Why are Dioxins and Furans Toxic?

Modified on: Wed, 11 May, 2022 at 12:08 PM

In our cells there are thousands of receptors which act as our messenger system. These receptors bind to key chemical molecules, typically proteins with certain structures that enable chemical bonding on its surfaces in a manner often described as “a lock and a key.”

Once a receptor is paired with its “protein key,” it can influence the expression of DNA within a cell.  This organizes useful chemicals to enable healthy cell functioning. In the case of 2,3,7,8-TCDD, scientists are the most concerned with Ahr, or the Aryl hydrocarbon receptor. The Ah receptor is a relic of from our evolutionary history, with its “key” being a growth-regulating hormone which we no longer use.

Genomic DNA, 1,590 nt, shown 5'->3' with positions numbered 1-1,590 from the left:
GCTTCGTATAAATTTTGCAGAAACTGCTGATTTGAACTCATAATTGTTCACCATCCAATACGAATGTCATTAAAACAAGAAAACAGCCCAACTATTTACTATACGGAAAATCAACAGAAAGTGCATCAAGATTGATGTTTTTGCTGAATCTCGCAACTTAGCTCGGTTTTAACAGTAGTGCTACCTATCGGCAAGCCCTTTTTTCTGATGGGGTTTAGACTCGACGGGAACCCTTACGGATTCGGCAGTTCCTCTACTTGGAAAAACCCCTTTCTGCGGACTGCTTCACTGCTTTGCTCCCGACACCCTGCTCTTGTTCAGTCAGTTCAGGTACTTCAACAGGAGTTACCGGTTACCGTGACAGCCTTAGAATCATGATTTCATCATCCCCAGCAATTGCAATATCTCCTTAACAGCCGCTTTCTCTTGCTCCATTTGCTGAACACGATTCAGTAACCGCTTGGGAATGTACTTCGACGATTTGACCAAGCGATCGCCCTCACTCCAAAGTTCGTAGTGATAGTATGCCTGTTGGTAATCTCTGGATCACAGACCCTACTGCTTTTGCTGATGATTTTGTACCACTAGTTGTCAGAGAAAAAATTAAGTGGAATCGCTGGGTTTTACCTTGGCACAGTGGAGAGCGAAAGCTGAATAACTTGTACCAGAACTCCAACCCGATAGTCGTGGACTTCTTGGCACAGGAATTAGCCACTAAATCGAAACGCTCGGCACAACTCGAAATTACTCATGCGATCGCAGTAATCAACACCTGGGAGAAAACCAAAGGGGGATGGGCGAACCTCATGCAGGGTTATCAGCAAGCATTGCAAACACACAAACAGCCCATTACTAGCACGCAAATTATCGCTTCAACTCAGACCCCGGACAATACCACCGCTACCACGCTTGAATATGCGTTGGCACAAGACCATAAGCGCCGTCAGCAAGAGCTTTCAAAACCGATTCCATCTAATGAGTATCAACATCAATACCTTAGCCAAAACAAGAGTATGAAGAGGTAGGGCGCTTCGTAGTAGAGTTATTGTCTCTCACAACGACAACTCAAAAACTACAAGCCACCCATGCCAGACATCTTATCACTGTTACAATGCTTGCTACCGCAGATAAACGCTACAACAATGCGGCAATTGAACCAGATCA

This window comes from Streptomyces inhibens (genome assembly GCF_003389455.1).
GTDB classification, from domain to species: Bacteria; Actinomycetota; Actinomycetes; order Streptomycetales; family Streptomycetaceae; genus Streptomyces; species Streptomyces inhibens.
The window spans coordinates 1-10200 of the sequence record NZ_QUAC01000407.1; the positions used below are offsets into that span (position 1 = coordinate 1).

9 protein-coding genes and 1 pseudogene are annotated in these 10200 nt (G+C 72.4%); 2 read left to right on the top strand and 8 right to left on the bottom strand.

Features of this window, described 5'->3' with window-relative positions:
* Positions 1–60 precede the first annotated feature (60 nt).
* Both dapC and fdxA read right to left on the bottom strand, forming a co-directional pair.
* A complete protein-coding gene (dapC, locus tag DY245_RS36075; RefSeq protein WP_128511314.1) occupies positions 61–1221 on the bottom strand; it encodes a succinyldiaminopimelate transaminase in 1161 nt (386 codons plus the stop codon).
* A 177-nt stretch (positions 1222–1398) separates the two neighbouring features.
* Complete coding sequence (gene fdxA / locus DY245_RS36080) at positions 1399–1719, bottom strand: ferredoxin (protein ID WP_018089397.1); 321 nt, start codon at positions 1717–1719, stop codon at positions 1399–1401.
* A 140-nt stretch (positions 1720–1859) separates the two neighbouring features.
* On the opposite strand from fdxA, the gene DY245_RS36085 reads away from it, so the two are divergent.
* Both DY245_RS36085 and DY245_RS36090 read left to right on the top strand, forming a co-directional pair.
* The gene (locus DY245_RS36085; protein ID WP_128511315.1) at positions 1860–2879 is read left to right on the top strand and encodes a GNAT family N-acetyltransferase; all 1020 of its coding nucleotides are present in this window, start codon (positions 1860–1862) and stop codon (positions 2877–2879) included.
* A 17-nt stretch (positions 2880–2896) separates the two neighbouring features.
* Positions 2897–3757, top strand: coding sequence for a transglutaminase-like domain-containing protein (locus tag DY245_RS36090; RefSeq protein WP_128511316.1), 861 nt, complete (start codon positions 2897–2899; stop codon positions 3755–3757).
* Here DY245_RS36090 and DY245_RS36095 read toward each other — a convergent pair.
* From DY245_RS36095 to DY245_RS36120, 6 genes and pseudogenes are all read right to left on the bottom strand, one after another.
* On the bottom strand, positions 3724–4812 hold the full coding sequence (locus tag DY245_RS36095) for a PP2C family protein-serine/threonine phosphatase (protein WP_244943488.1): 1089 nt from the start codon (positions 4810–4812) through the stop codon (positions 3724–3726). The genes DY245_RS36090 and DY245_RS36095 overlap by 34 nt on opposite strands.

Dioxins are only toxic when the Ah receptor is involved! After exposure and uptake, the 2,3,7,8-TCDD-Ahr complex is then transported to the DNA in the cell nucleus, where activated genes will result in (1) production of the P450 enzymes; and (2) regulatory chemicals important for growth and division of cells.  Due to the high affinity of 2,3,7,8-TCDD for the Ah receptor the dioxin is not broken down. The P-450 enzymes, which breakdown contaminants, are produced in the cell and remain there for extended periods.   All those extra enzymes can lead to the breakdown of other beneficial hormones.   The breakdown of regulatory hormones can lead to dysfunctional cells and promote cancer. 

The Ah receptor has other functions besides enzyme induction. It controls certain genes and cell functions particularly those governing growth and differentiation. 2,3,7,8-TCDD is somewhat similar in structure to an important thyroid hormone, thryoxine. As hormones do not act alone, this interaction of 'dioxin hormone' complex mimics other hormones that can result in a cascade of effects throughout the body.

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